Summer Entrepreneurial Experiences

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Week 8: A Final Effort

Tuesday, July 17, 2012 11:45 pm

I have really enjoyed working on BioBook this summer. I love our team. We work together well and are being extremely efficient, a result of lots of labor and of a workflow we have been perfecting throughout the summer. I believe that BioBook is a worthy endeavor and I hope that as more students start to use it and we as a team continue to improve it, BioBook will help non-major biology students gain an understanding of biology and pass their class.

In order to make BioBook a reality, I have spent last week and the start of this week documenting leaves we made last summer and editing new leaves on the nervous system. In addition, I revise existing leaf as other team members raise concerns or offer suggestions. This is especially helpful because often they come up with ideas I have not thought of or catch mistakes I have missed.

The future of BioBook is uncertain but I do know that it will be tested in the non-majors class at Wake Forest (and potentially at other places) in the fall. In addition, the full textbook, with all text and pictures completed and tools in use will be available to the public for purchase in January. I eagerly anticipate seeing BioBook when it is finished!


Week 7: Crunch Time

Monday, July 9, 2012 10:12 pm

Last week was so crazy- I forgot to blog! The pressure to get BioBook completed is getting overwhelming. So much content remains to be written and many tools needed for BioBook’s implementation are yet to be added. But we are making progress.

The good news: looking at the syllabus of the class that is going to use BioBook in the fall, we already have leaves for the material they will cover in the first 1/3 of the class. Amidst all the pressure to crank out leaves- I have been running into more leaves that are too complex for a non-majors course. So, our team is seeking to find a balance between generating new leaves and fixing existing ones.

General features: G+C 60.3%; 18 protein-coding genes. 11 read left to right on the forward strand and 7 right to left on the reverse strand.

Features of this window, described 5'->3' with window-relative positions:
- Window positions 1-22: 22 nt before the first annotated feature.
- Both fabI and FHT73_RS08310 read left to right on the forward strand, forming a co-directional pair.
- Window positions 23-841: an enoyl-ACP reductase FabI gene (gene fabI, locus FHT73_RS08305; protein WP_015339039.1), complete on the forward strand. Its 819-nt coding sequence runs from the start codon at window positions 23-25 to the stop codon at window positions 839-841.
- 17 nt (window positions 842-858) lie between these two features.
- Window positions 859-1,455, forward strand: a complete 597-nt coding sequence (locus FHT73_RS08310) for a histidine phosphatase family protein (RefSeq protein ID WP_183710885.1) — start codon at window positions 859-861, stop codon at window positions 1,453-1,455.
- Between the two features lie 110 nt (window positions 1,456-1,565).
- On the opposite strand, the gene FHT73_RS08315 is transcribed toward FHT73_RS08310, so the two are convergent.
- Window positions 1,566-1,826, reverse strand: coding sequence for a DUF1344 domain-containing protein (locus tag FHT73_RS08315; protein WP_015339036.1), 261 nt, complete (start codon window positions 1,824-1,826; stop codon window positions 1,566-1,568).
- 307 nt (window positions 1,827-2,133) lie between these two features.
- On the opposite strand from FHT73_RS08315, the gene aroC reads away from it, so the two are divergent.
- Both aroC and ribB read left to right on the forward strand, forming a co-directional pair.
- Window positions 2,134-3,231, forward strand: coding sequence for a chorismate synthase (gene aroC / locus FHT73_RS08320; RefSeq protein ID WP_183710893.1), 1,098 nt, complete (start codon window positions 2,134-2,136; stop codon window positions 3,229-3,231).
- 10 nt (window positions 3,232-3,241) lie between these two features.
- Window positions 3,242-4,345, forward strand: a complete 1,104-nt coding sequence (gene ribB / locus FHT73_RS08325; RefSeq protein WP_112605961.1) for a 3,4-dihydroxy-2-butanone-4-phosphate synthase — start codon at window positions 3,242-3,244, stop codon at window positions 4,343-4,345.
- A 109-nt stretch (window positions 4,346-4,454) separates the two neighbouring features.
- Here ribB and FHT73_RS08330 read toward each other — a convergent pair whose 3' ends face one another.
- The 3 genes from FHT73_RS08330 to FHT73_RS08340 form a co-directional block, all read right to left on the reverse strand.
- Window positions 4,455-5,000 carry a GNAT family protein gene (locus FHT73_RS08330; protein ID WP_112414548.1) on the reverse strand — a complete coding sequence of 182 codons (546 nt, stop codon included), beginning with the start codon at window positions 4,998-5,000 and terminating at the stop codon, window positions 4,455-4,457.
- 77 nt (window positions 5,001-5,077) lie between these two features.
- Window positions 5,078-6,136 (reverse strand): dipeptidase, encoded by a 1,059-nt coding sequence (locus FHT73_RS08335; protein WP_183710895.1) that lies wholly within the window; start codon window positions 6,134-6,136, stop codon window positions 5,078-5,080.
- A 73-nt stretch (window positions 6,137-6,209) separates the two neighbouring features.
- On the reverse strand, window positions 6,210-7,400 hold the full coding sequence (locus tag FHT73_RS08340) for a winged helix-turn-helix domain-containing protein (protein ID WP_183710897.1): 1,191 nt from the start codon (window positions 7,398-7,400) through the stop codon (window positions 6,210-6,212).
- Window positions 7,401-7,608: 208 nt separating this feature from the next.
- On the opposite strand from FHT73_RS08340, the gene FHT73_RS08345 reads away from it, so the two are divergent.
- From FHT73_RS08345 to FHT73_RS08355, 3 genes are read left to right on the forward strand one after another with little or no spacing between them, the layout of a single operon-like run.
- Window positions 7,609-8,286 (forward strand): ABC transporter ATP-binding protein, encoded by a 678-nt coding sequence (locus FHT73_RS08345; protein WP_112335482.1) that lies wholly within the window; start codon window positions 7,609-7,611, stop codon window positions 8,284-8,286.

I am spending tonight trying to think of ways to present the endocrine system in a comprehensive way. The current leaves we have on this subject go into enormous amounts of detail on the specific hormones that are used and what happens when these hormones are at abnormal levels. However, non-majors only need to know the basic functions of the thyroid, adrenal, and parathyroid glands, not about all the details about the hormones these glands release.

It is not clear how best to revise these leaves to make them fit more with the curriculum for non-major classes but I hope to come up with an idea of how to do so tonight. Work is getting stressful, but looking back over the summer I can see we have made enormous progress. I am excited to see the finished product soon!


Week 6: Decisions

Saturday, June 30, 2012 3:03 pm

This past week was filled with decisions. In the beginning, I was going back through existing leaves, checking their content next to our standards for what non-majors need to know and fixing minor errors (in spelling, referencing sources, etc.) as they arose. This is a very tedious process and I did not get close to finishing, but I am glad to have started.


About mid-week, I hit a group of leaves on animal diversity. There are a lot of these leaves in this section because every animal group, including flatworms, Cnidarians, and arthropods, was given a leaf of its own. Looking at the standards for non-majors, in general non-majors only need to know one or two facts for each of these groups. This means that we have written a whole lot more information than non-majors need to know.


Providing more information is not always a problem, but in this case I thought it was because of the subject matter. Animal diversity leaves basically consist of a brief introduction to the phylum, then a description of the anatomy of the organisms in this group. For example, the leaf on molluscs first states that molluscs are a diverse group of marine animals and discusses basic characteristics of molluscs, like the fact they do not have a skeleton. The leaf then provides information and a numbered list of anatomical qualities most molluscs possess.


As the amount of information in these leaves suggests, they contain an abundance of facts. My concern is that students reading these leaves will get lost in the amount of specific information presented. I therefore advised that survey leaves be made that present a paragraph of basic information on three or four different phyla. These leaves would contain all the information non-majors need to know and link to the more detailed leaves for students who want to learn more.


The team agreed with my assessment of the problem and proposed solution. So I spent part of this week making this week making two of the survey leaves, with more to come as time permits. Next week will bring new challenges as we seek to complete this textbook and make decisions about where BioBook will be tested in the fall, but regardless of how this process turns out, the project is going very well and I am proud to have had a part.